When most people say the same prayers day after day, you might expect that the prayers would become old and very
routine in nature. However, this may be true for some people who pray, but this is not the intention of the Jewish
people and how they prayer. Frame of mind is vital to prayer. The mindset for prayer is referred to as "Kavanah,"
which is generally translated as "concentration" or "intent" and sometime "heart focus."
The minimum level of Kavanah is an awareness that one
is speaking to God with the intention, that God hears us. In addition, it is preferred that you have a mind free
from all other thoughts, but not empty as the New Age teaches. However, this is not always the case with some people.
We must remember God know our hearts, He know if we are focused on Him. We should know and understand what we are
praying about, and that we should think about the meaning of the prayer. Prayer is talking to God, who is as close
to us as our heart beat.
Singing to God is the best way to start prayer. An aid can be liturgical melodies, (the Shema or the Lord's Prayer),
they can give us a proper mindset to come into His presence. These can increase your focus on what you are doing
and block out all other thoughts. This is the way I like to start my season of prayer. "Sing unto God, sing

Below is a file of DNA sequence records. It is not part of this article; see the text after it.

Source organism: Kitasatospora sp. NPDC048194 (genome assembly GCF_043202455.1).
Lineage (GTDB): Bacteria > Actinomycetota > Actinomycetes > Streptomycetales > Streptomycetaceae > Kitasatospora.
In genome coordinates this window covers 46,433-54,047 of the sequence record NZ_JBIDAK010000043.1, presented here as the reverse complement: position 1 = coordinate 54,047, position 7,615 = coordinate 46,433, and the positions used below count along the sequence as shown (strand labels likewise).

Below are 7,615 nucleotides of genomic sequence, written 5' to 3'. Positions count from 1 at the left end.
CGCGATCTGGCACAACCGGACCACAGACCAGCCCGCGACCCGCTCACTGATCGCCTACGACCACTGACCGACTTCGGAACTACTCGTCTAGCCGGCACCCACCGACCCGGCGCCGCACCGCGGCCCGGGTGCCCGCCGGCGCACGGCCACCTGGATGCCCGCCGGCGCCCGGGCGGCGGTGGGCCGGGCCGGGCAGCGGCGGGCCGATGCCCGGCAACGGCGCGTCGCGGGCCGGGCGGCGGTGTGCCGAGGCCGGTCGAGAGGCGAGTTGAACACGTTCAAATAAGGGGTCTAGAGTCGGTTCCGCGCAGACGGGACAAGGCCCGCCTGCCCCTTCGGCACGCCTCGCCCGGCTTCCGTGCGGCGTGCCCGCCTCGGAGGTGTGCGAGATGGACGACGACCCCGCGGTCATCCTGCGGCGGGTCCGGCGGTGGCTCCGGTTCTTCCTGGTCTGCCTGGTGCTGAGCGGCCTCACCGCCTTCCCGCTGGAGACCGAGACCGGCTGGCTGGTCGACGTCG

praises to His Name: extol Him that rideth upon the Heavens by His Name YAH, and rejoice before Him." (Psalm
Dancing before the Lord:
Dancing before God can be a very wonderful way to focus
on the Lord for some. Doing what King David did upon bring up the Ark to Jerusalem can be a wonderful way to pray
to God (I Chr 15:29). Hebrew dancing is very old, and very rewarding to you and to God. The Word of God tells us:
"Let them praise His Name in the dance: let them sing praises unto Him with the timbrel and harp. For the
LORD taketh pleasure in His people: He will beautify the meek with Salvation. Let the saints be joyful in glory:
let them sing aloud upon their beds." (Psalm 149:3-5)
Lifting holy hands, and moving:
I also have found it useful to lift my hands in prayer. "Hear the voice of my supplications, when I cry unto
thee, when I lift up my hands toward thy holy oracle." (Psalm 28:2) I also move while I'm praying. Traditional
Jewish Rabbi's move in a swaying action, back and forth during prayer, they do this because of Psalm 35, which
says "All my limbs shall declare, 'O Lord, who is like You?'" Movement is not required by the Torah,
yet many in the Jewish world, and the Christian world do it. Some people may find it distracting, but I personally
find that it helps me concentrate and focus even more on God. Whatever your style, sway or not, just pray with
all your HEART and God will hear!
What is the best time to pray with Kavanah:
The best time to pray is "anytime"! Prayer should be a "always and anytime" thing. I pray in
the bed, shower, chair at the dinner table, and even in the car, anywhere is the best place, just do not save your
praying for Saturday or Sunday only. I love to go to a pretty place were there is flowers to look at, or flowing
water. Also a place with a great view can inspire you to pray. The Mt. of Olives in Jerusalem in spring is one
of my favorite's.